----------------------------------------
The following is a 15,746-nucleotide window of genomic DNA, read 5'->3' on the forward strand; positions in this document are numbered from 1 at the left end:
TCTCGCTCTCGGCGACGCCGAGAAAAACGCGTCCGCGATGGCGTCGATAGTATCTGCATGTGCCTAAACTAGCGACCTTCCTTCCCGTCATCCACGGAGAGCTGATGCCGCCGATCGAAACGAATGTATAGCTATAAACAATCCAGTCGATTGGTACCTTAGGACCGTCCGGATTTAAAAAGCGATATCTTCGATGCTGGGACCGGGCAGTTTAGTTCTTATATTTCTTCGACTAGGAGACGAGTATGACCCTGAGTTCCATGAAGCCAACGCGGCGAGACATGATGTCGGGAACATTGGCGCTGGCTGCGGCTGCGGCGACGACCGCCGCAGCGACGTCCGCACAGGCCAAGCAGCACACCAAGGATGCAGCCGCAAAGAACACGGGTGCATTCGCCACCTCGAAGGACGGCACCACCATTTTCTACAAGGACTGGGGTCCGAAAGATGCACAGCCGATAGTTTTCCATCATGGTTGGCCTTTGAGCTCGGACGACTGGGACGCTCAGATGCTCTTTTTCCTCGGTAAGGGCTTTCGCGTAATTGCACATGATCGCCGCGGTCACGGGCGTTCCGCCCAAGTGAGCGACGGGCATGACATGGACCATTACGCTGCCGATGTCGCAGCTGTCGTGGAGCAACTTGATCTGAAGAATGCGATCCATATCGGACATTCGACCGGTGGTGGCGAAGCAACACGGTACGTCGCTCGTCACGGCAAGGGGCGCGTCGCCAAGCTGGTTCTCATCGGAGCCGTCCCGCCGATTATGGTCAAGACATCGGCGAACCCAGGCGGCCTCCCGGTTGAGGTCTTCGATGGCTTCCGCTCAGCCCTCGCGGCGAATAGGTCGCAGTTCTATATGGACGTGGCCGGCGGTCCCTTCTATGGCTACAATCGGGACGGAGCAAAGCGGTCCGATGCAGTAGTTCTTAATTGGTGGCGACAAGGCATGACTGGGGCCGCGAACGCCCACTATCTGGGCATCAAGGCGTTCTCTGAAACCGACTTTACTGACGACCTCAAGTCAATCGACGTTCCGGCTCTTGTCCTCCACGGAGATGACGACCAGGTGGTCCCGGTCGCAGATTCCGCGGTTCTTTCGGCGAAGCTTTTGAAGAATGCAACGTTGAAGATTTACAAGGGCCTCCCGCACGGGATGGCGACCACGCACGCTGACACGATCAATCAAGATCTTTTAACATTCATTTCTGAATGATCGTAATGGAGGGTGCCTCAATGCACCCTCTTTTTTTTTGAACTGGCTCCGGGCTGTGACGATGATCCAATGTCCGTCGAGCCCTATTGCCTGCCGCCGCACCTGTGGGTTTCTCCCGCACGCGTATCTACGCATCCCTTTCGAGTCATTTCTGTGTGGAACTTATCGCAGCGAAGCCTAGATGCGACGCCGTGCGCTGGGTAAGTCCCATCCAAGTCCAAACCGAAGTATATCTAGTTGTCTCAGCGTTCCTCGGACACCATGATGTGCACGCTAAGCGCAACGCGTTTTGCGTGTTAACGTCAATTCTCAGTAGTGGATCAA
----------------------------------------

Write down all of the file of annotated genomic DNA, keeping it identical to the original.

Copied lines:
The following is a 15,746-nucleotide window of genomic DNA, read 5'->3' on the forward strand; positions in this document are numbered from 1 at the left end:
TCTCGCTCTCGGCGACGCCGAGAAAAACGCGTCCGCGATGGCGTCGATAGTATCTGCATGTGCCTAAACTAGCGACCTTCCTTCCCGTCATCCACGGAGAGCTGATGCCGCCGATCGAAACGAATGTATAGCTATAAACAATCCAGTCGATTGGTACCTTAGGACCGTCCGGATTTAAAAAGCGATATCTTCGATGCTGGGACCGGGCAGTTTAGTTCTTATATTTCTTCGACTAGGAGACGAGTATGACCCTGAGTTCCATGAAGCCAACGCGGCGAGACATGATGTCGGGAACATTGGCGCTGGCTGCGGCTGCGGCGACGACCGCCGCAGCGACGTCCGCACAGGCCAAGCAGCACACCAAGGATGCAGCCGCAAAGAACACGGGTGCATTCGCCACCTCGAAGGACGGCACCACCATTTTCTACAAGGACTGGGGTCCGAAAGATGCACAGCCGATAGTTTTCCATCATGGTTGGCCTTTGAGCTCGGACGACTGGGACGCTCAGATGCTCTTTTTCCTCGGTAAGGGCTTTCGCGTAATTGCACATGATCGCCGCGGTCACGGGCGTTCCGCCCAAGTGAGCGACGGGCATGACATGGACCATTACGCTGCCGATGTCGCAGCTGTCGTGGAGCAACTTGATCTGAAGAATGCGATCCATATCGGACATTCGACCGGTGGTGGCGAAGCAACACGGTACGTCGCTCGTCACGGCAAGGGGCGCGTCGCCAAGCTGGTTCTCATCGGAGCCGTCCCGCCGATTATGGTCAAGACATCGGCGAACCCAGGCGGCCTCCCGGTTGAGGTCTTCGATGGCTTCCGCTCAGCCCTCGCGGCGAATAGGTCGCAGTTCTATATGGACGTGGCCGGCGGTCCCTTCTATGGCTACAATCGGGACGGAGCAAAGCGGTCCGATGCAGTAGTTCTTAATTGGTGGCGACAAGGCATGACTGGGGCCGCGAACGCCCACTATCTGGGCATCAAGGCGTTCTCTGAAACCGACTTTACTGACGACCTCAAGTCAATCGACGTTCCGGCTCTTGTCCTCCACGGAGATGACGACCAGGTGGTCCCGGTCGCAGATTCCGCGGTTCTTTCGGCGAAGCTTTTGAAGAATGCAACGTTGAAGATTTACAAGGGCCTCCCGCACGGGATGGCGACCACGCACGCTGACACGATCAATCAAGATCTTTTAACATTCATTTCTGAATGATCGTAATGGAGGGTGCCTCAATGCACCCTCTTTTTTTTTGAACTGGCTCCGGGCTGTGACGATGATCCAATGTCCGTCGAGCCCTATTGCCTGCCGCCGCACCTGTGGGTTTCTCCCGCACGCGTATCTACGCATCCCTTTCGAGTCATTTCTGTGTGGAACTTATCGCAGCGAAGCCTAGATGCGACGCCGTGCGCTGGGTAAGTCCCATCCAAGTCCAAACCGAAGTATATCTAGTTGTCTCAGCGTTCCTCGGACACCATGATGTGCACGCTAAGCGCAACGCGTTTTGCGTGTTAACGTCAATTCTCAGTAGTGGATCAA